The Super Bowl is the biggest television event of the year. The sheer volume of viewers tuning in for the big game -- 111 million watched the Giants beat the Patriots last year -- ensures the show that plays post-Super Bowl enormous ratings potential. And in recent years, the networks have seized on the timeslot as a way to support their young hit shows.

Last year NBC took the opportunity to unofficially declare that "The Voice" was coming for "American Idol" and "The X Factor." The year before, Fox aired its "Thriller" and zombie-themed episode of "Glee," which turned out to be a ratings disappointment by post-Super Bowl standards.

Different networks have used various post-Super Bowl strategies over the years: NBC was rewarded for going the comedy route in 1996 when its post-Super Bowl "Friends" episode netted over 50 million viewers; CBS has had ratings success with reality shows, particularly "Survivor" and "Undercover Boss"; and ABC scored surprisingly high numbers with an outrageous episode of "Grey's Anatomy" in 2006.

Back in the days before premium cable, the networks used the post-Super Bowl timeslot to premiere shows with high potential. Both "The Wonder Years" and "The A-Team" debuted after Super Bowls in the '80s.

This year, CBS decided to go with its new procedural crime drama "Elementary," a choice that doesn't fit the traditional mold. The network might have been able to generate "Friends"-like ratings with "The Big Bang Theory" or a repeat performance with "Survivor: Caramoan" (which premieres on Feb. 13), but decided to go with a rookie show that's been averaging close to 10 million viewers per episode. To be fair, it is the highest-rated new drama of the 2012-2013 TV season.

Check out the slideshow below for a look back at how nine notable post-Super Bowl shows did in the ratings and whether they were able to sustain their post-Super Bowl ratings momentum throughout their seasons.

How do you think "Elementary" will do Sunday night? Share your thoughts in the comments.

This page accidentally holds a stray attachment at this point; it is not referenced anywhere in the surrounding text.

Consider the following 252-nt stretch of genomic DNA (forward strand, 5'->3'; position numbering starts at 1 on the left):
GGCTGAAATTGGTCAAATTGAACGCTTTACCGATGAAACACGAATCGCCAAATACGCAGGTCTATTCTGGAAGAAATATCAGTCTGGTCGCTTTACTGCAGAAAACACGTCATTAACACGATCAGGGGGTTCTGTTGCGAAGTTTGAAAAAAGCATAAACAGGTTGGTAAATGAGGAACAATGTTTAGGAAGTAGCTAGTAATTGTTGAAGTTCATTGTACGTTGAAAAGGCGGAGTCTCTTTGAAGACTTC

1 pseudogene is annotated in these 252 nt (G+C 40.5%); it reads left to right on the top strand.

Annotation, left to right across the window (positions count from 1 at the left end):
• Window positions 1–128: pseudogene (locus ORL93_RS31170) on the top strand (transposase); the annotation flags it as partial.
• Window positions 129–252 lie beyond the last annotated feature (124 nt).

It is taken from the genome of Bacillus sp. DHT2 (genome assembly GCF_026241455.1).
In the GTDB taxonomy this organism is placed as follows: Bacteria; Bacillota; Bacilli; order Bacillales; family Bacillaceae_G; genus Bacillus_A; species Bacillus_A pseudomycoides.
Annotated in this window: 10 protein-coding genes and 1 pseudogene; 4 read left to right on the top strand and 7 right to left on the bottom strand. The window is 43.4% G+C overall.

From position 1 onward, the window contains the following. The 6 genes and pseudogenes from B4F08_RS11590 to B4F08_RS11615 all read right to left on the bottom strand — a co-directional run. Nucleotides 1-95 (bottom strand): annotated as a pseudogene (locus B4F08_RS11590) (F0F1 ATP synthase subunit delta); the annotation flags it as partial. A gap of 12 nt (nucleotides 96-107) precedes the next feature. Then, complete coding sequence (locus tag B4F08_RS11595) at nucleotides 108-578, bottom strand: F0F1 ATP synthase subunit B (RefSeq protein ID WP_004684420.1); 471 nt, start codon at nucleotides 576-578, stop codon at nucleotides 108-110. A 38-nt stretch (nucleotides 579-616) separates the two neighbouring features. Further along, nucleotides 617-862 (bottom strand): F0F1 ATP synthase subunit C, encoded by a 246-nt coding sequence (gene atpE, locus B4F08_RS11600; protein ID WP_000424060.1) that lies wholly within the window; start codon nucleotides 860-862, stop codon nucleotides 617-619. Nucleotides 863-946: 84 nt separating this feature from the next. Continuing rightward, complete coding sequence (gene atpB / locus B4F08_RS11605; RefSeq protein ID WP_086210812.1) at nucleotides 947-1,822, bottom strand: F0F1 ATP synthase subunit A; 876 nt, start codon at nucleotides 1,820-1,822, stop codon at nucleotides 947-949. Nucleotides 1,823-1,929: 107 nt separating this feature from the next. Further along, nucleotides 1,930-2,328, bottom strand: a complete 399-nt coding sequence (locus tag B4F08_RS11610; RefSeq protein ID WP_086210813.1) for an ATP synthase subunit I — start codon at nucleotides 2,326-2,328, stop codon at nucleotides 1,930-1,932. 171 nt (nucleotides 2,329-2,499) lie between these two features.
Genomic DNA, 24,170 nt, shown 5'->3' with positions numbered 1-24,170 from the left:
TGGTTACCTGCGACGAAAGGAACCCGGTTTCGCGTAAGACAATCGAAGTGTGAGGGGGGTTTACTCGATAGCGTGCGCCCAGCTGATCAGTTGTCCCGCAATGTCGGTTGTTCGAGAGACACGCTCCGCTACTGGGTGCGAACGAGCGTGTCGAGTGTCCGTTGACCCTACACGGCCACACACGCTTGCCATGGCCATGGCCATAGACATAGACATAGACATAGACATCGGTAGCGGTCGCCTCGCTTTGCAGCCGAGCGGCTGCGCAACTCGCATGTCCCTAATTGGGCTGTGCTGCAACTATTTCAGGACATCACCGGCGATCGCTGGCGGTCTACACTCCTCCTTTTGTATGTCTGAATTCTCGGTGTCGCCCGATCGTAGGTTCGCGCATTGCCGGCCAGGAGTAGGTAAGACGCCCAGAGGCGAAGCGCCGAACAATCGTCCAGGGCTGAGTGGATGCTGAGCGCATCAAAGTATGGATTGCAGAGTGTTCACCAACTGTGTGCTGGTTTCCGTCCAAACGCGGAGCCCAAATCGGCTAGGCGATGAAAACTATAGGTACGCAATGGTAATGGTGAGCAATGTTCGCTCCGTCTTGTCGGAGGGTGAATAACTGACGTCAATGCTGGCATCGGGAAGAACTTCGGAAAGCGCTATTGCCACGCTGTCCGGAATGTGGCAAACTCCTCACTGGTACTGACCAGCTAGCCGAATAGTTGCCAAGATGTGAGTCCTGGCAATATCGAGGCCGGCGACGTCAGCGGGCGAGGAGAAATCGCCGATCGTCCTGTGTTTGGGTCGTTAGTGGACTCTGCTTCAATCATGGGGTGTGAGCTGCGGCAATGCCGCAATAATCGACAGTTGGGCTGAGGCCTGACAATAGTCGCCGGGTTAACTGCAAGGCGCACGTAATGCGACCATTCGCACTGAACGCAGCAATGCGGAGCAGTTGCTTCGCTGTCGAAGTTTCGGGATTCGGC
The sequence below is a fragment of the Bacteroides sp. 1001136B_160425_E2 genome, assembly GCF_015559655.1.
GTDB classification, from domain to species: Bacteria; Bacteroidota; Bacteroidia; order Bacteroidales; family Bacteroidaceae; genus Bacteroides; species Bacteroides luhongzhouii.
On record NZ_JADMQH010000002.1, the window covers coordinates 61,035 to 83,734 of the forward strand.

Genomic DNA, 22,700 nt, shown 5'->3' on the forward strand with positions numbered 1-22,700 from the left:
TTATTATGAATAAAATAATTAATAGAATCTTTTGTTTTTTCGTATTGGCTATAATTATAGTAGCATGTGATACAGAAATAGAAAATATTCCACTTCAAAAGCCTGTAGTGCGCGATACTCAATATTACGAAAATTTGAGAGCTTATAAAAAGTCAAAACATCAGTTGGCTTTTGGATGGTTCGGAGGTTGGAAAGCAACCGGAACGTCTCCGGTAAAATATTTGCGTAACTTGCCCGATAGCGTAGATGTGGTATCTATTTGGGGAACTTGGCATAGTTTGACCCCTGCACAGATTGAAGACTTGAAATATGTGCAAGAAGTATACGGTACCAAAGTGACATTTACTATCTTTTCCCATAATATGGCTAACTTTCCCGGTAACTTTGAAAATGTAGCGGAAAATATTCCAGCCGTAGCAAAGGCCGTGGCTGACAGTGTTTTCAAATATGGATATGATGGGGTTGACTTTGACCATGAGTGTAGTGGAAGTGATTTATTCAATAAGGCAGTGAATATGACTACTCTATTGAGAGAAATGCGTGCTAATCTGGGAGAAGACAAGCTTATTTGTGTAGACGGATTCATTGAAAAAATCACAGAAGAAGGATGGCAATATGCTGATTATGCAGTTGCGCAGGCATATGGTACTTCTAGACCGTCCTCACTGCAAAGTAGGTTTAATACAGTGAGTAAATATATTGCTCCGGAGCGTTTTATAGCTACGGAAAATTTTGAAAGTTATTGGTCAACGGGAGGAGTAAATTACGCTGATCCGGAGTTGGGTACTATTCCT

"Elementary" will air at approximately 10 p.m. EST/7 p.m. EST on Sunday, February 3 after Super Bowl XLVII on CBS.

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  • "The A-Team," NBC, 1983

    NBC premiered the first episode of "The A-Team" on January 30, 1983 immediately after Super Bowl XVII. The action-adventure show resonated in the male demographic, <a href="http://tvbythenumbers.zap2it.com/2013/01/30/the-program-after-the-super-bowl-how-will-elementary-do-pollratings-history/167082/">scoring 21 million viewers</a> and 26 percent of the total TV audience. It <a href="http://en.wikipedia.org/wiki/The_A-Team#Reception">continued to pull in 17-20 percent</a> of the total TV audience in its first three seasons, an impressive feat that was only possible in the days before TV fragmentation, and many more channels, gave viewers infinitely more options.

  • "The Wonder Years," ABC, 1988

    "The Wonder Years" pilot episode aired on ABC in 1988, after Super Bowl XXIII. The heartfelt family dramacomedy -- whose opening scene featured Kevin and his friends playing street football -- <a href="http://en.wikipedia.org/wiki/The_Wonder_Years#Ratings">scored 28.9 million viewers</a> that night, and won a Best Comedy Emmy only six episodes later.

  • "Friends," NBC, 1996

    Just as "Friends" was hitting its stride in its second season in 1996, the now-classic sitcom got a huge ratings boost when NBC decided to air the comedy after Super Bowl XXX. The episode, creatively titled "The One After The Super Bowl," brought in <a href="http://www.mercurynews.com/entertainment/ci_22466985/super-bowl-2013-top-5-post-super-bowl">52.9 million viewers</a>, a massive ratings number that still stands as the highest-rated post-Super Bowl show ever. "Friends" would not come close to matching those ratings until its series finale, which boasted 52.2 million viewers. <a href="http://newmusicandmore.tripod.com/friendsratings.html">"Friends" averaged 20 million viewers</a> per episode that season, making it highest rated of its 10 seasons.